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  • Now that a registered nurse qualification is a degree course and the government are planning to loan trainee nurses the money to qualify I don't think it is a great job to be in. I assume that as less qualified nurses are going to be available to the NHS more tasks will fall within a HCA job description. What was wrong with the enrolled nurse job it gets the work done and costs less?

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  • I agree with anon 16 oct 5.57 there are loads of really good hcas that don't have the qualifications to get into uni but would make brilliant trained nurses, they are good on the ward but as hcas there is so much they are not allowed to do leaving vast quantities of work for the often only trained nurse on duty in their area .Good hcas are worth their weight in gold and should be treated as such ,if they want to train and have support from their manager to do so please help them , home grown good quality staff are what we need.

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  • You can delegate the task, but not the responsibility...if HCA,s are to be utilised to spread the load (and the cost) then someone needs to have a word with the NMC...I don't really want 'unregistered' individuals practice resting on my PIN...so long as the trust/NHS/employer steps up to the mark with training etc. and issues such as vicarious liability are considered...which means HCA's are 'accountable' for their (own) acts and omissions and not me as Matron/Manager/Team Leader...I am not being a dinosaur just a realist....

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  • Whilst I don't disagree with the basic ideas being laid out here, I am fearful that this debate detracts from the major problems we currently face. Answering the current shortage of nurses by inventing intermediate roles is playing straight into the hands of the politicians and civil servants who would like nothing better than to be handed a "get out of jail" card. Give them a cheaper solution than training more nurses and paying nurses better and they'll most certainly take it!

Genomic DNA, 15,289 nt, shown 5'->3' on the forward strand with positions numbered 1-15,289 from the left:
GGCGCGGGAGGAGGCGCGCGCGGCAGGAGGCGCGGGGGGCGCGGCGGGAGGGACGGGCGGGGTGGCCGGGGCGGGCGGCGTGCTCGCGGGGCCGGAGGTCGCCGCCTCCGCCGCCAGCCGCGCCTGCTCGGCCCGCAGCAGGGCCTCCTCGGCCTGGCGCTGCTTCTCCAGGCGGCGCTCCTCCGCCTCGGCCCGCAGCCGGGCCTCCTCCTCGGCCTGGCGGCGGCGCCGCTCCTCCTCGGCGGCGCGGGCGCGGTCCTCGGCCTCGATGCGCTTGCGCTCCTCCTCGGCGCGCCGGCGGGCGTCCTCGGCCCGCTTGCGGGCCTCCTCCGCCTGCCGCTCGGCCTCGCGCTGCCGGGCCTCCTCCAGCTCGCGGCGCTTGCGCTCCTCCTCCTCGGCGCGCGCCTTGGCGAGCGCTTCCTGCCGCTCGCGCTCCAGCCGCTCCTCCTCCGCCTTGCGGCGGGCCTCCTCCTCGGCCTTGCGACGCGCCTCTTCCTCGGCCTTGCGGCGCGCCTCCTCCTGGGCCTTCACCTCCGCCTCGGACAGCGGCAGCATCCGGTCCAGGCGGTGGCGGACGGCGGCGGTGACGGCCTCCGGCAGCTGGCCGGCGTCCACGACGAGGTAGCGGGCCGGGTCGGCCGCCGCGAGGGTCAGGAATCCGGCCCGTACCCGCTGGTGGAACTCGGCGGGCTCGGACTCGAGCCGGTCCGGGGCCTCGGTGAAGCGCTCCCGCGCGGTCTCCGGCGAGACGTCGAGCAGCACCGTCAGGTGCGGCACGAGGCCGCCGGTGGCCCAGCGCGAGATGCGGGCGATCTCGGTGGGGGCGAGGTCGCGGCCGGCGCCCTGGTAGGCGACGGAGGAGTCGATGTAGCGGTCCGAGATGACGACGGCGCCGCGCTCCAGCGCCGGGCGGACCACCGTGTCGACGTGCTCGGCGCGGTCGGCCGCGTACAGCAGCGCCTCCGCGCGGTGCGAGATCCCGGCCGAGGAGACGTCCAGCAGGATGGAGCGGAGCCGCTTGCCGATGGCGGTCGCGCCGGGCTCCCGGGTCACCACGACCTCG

Just sayin' :-)

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  • I was a higher clinical support worker at the top stage of my band a lot of my skills not even the band 5 and 6 could perform beginning of January 2015 I was down graded this was to a band 2 the was no choice in the matter it was to save money for the trust?
    then they brought in nurses from abroad
    and agency nurses to replace BUT! all these nurses didn't want to do the skills to replace me so patients are waiting for time that someone can do the tasks in that day before they can go home if not they have to wait a day or time longer in hospital until they can go home so know? we have work streached nurses or not enough, patients waiting for longer times for discharges, and trained H C S W to a very high level of compedents to strip them of there skills that cost the N H S
    to train the though a universite hospital for nurses at about £3000 what makes sense.!!!!!!

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  • We simply need someone to do the "nursing" duties. Nurses are so "highly trained" these days that they don't want to do the mundane chores associated with nursing - but someone needs to do said chores. Having staff to do the unworthy tasks frees up university trained nurses to do all those "life saving" chores and to work in all the high dependency areas, where their skills are so badly needed.

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  • some of the comments are delusional